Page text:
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Charges against Randolph County judge detailed

Photo from The Inter-Mountain Judge Jaymie Godwin Wilfong
Photo from The Inter-Mountain
Judge Jaymie Godwin Wilfong

ELKINS, W.Va. — Admitted liaisons including oral sex in judicial chambers and other explicit details about an affair between a Randolph County judge and a former county corrections employee have resulted in charges by the state Judicial Investigation Commission for alleged ethics violations.

Judge Jaymie Godwin Wilfong of the 20th Judicial Circuit Court is named in the formal statement by the JIC, which also alleges discipline is appropriate based upon probable cause findings No. 1 through No. 34. as outlined in its extensive 10-page filing with the state Supreme Court of Appeals.

At the heart of the charges is Judge Wilfong’s admitted intimate relationship with Travis Carter while he was the director of the North Central Community Corrections program. The JIC received five formal complaints, including one self-report from Wilfong, about she and Carter’s affair that reportedly lasted at least two years.

Wilfong officially responded to the complaints and wrote in her 27-page submission to the JIC, “I admit, with reluctance, that I performed oral sex on William Travis Carter, prior to October of 2012, while he was in my office on three or less times.”

She further wrote, “I admit, with reluctance, that I sent sexually explicit e-mails, texts, instant messages and nude photos of my breasts to William Travis Carter.”

The JIC documents reveal Wilfong’s law clerk, Mary Catherine Wendekier, Randolph County Prosecuting Attorney Michael Parker, attorney Christopher Cooper and Community Corrections board members R. Mike Mullens, Heather Weese, Raymond LaMora and David Wilmoth all filed complaints in addition to the judge’s self-report.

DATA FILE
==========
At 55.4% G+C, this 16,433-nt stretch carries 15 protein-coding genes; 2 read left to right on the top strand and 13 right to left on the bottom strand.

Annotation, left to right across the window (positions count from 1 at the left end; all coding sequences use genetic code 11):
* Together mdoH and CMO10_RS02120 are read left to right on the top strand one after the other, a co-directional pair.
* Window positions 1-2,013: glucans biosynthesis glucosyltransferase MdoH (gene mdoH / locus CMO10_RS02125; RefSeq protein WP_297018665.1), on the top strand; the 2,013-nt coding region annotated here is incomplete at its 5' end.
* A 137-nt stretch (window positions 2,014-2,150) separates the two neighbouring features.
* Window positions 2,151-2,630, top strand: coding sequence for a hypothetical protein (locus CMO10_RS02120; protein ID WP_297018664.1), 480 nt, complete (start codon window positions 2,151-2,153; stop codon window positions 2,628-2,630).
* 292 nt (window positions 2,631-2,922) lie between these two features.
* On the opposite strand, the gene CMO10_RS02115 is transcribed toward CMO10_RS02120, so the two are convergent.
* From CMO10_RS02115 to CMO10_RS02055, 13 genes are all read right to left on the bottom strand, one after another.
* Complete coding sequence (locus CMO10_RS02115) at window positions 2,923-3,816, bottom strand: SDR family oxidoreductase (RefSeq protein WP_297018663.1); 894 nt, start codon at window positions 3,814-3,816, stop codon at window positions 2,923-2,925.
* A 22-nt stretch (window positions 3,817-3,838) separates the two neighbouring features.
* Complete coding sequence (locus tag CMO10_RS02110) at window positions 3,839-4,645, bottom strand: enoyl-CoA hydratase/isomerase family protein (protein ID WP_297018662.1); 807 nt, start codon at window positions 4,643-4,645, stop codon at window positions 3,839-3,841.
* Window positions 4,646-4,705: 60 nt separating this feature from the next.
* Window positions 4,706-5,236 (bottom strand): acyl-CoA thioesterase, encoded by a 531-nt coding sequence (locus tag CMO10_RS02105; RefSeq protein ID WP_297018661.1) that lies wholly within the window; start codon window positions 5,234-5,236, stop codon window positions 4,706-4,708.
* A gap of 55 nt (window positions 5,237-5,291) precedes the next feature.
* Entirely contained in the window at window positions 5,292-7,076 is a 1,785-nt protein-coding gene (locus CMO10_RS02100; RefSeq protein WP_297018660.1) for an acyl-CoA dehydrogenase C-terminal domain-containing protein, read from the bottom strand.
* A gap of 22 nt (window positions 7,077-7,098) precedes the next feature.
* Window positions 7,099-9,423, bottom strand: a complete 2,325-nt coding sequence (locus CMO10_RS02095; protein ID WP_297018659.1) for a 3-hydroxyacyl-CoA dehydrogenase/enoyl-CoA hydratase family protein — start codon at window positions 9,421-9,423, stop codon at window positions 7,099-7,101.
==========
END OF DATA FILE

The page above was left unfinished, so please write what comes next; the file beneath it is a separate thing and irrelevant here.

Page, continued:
Throughout her answer to the charges, Wilfong stresses several times that Carter never testified in open court during the breadth of their relationship. The judge does admit to taking comments from Carter on cases, but in an unofficial capacity. Approximately 46 criminal cases are in question, where testimony – either sworn or unsworn – was offered by Carter or members of his staff.

Wilfong further apologizes for the affair in her answer to the JIC, writing, “I want people to recognize that I am a human being, subject to their same frailties; being circuit judge does not exempt me. It was those frailties that permitted me to become involved in a relationship I knew in my heart was wrong. I have disappointed my husband, Matt Wilfong, my family, Travis Carter’s family and his wife and I have certainly disappointed those people who elected me as their Circuit Judge.”

The Judge goes on to express that the relationship never affected her ability or decision-making skills on the bench…

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